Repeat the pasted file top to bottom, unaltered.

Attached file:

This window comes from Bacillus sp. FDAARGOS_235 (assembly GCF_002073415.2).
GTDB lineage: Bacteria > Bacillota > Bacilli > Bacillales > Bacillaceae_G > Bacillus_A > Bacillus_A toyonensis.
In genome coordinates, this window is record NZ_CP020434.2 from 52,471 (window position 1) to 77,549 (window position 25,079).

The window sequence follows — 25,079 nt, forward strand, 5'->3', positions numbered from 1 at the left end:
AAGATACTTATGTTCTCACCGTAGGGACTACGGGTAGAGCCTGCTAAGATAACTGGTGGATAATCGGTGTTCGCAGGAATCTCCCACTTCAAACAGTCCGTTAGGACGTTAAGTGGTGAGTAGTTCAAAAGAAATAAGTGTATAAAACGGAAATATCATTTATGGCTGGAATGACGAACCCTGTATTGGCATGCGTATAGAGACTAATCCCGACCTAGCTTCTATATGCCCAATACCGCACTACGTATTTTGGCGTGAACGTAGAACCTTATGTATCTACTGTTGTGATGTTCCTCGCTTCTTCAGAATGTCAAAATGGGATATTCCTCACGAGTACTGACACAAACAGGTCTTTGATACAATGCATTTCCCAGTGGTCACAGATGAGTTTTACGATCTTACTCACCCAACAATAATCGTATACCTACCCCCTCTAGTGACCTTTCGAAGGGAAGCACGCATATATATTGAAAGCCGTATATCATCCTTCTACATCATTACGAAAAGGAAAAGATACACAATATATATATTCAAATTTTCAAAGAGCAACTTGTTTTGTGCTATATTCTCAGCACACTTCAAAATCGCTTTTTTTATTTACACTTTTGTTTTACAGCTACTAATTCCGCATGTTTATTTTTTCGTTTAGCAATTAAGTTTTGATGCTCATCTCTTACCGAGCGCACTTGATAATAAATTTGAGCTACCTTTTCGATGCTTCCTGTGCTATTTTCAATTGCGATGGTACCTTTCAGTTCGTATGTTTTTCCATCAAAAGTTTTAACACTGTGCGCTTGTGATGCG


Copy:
This window comes from Bacillus sp. FDAARGOS_235 (assembly GCF_002073415.2).
GTDB lineage: Bacteria > Bacillota > Bacilli > Bacillales > Bacillaceae_G > Bacillus_A > Bacillus_A toyonensis.
In genome coordinates, this window is record NZ_CP020434.2 from 52,471 (window position 1) to 77,549 (window position 25,079).

The window sequence follows — 25,079 nt, forward strand, 5'->3', positions numbered from 1 at the left end:
AAGATACTTATGTTCTCACCGTAGGGACTACGGGTAGAGCCTGCTAAGATAACTGGTGGATAATCGGTGTTCGCAGGAATCTCCCACTTCAAACAGTCCGTTAGGACGTTAAGTGGTGAGTAGTTCAAAAGAAATAAGTGTATAAAACGGAAATATCATTTATGGCTGGAATGACGAACCCTGTATTGGCATGCGTATAGAGACTAATCCCGACCTAGCTTCTATATGCCCAATACCGCACTACGTATTTTGGCGTGAACGTAGAACCTTATGTATCTACTGTTGTGATGTTCCTCGCTTCTTCAGAATGTCAAAATGGGATATTCCTCACGAGTACTGACACAAACAGGTCTTTGATACAATGCATTTCCCAGTGGTCACAGATGAGTTTTACGATCTTACTCACCCAACAATAATCGTATACCTACCCCCTCTAGTGACCTTTCGAAGGGAAGCACGCATATATATTGAAAGCCGTATATCATCCTTCTACATCATTACGAAAAGGAAAAGATACACAATATATATATTCAAATTTTCAAAGAGCAACTTGTTTTGTGCTATATTCTCAGCACACTTCAAAATCGCTTTTTTTATTTACACTTTTGTTTTACAGCTACTAATTCCGCATGTTTATTTTTTCGTTTAGCAATTAAGTTTTGATGCTCATCTCTTACCGAGCGCACTTGATAATAAATTTGAGCTACCTTTTCGATGCTTCCTGTGCTATTTTCAATTGCGATGGTACCTTTCAGTTCGTATGTTTTTCCATCAAAAGTTTTAACACTGTGCGCTTGTGATGCG